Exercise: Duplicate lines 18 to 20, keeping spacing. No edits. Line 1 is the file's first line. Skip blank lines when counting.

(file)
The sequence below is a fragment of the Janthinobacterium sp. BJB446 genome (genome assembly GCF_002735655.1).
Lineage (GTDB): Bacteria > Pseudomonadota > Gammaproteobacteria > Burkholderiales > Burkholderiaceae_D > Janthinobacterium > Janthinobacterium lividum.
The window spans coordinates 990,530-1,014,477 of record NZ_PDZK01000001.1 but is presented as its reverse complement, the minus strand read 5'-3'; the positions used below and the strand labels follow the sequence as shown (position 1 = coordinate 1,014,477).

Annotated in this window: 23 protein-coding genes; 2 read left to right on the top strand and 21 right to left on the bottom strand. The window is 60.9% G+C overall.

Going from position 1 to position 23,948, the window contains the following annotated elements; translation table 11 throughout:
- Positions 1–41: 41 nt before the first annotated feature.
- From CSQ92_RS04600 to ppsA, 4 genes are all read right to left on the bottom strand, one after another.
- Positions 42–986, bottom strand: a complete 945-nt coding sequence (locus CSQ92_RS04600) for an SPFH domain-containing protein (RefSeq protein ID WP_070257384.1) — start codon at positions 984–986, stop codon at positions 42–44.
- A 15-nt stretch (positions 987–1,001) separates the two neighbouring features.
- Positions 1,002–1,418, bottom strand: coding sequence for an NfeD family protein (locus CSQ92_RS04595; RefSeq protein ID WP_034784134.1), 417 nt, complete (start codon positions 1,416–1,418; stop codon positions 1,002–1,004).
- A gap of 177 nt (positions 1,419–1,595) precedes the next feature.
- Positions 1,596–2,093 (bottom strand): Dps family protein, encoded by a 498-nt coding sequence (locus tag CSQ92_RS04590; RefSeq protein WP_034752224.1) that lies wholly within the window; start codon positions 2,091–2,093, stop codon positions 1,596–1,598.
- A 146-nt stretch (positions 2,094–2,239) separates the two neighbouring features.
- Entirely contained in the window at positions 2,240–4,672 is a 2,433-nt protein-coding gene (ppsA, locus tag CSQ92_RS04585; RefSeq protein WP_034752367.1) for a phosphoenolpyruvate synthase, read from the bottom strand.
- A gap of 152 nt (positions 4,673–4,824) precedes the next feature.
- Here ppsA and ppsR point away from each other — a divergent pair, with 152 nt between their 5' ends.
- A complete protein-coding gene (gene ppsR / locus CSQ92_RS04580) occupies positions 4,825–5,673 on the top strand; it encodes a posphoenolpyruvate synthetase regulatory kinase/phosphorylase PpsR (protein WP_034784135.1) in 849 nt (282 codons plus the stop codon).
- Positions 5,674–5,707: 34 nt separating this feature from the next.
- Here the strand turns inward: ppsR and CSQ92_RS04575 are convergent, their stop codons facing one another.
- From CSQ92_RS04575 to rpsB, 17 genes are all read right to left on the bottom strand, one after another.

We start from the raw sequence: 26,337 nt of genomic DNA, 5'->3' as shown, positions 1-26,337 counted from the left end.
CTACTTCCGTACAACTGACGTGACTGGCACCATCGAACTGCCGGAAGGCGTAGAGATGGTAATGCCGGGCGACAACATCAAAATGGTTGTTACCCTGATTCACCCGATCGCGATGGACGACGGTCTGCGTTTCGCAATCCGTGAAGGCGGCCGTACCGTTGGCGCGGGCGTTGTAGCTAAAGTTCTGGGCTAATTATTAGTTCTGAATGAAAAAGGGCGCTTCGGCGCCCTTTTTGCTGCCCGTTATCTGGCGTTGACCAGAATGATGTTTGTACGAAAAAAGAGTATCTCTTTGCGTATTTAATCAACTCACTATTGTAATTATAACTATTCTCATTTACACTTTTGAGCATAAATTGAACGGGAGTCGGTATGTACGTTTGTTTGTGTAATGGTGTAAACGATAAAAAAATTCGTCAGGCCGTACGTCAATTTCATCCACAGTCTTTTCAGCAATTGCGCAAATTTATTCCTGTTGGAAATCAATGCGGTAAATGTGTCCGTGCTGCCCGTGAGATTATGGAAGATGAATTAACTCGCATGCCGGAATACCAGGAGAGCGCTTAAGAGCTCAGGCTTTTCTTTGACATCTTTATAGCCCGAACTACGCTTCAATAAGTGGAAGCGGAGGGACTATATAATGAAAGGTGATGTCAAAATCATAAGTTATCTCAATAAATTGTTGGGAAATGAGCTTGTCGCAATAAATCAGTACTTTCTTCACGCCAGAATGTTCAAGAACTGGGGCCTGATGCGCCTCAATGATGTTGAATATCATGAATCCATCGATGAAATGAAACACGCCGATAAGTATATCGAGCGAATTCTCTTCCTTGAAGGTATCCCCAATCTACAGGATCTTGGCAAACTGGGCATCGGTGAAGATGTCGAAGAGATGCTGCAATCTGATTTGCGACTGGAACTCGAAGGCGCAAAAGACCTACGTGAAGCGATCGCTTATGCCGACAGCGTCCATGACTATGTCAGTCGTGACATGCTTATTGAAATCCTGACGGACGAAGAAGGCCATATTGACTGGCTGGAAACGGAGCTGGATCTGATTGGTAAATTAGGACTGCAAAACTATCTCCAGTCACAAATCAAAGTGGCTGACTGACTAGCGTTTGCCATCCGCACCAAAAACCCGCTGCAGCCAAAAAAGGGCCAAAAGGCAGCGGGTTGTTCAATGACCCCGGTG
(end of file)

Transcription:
- Positions 5,674–5,707: 34 nt separating this feature from the next.
- Here the strand turns inward: ppsR and CSQ92_RS04575 are convergent, their stop codons facing one another.
- From CSQ92_RS04575 to rpsB, 17 genes are all read right to left on the bottom strand, one after another.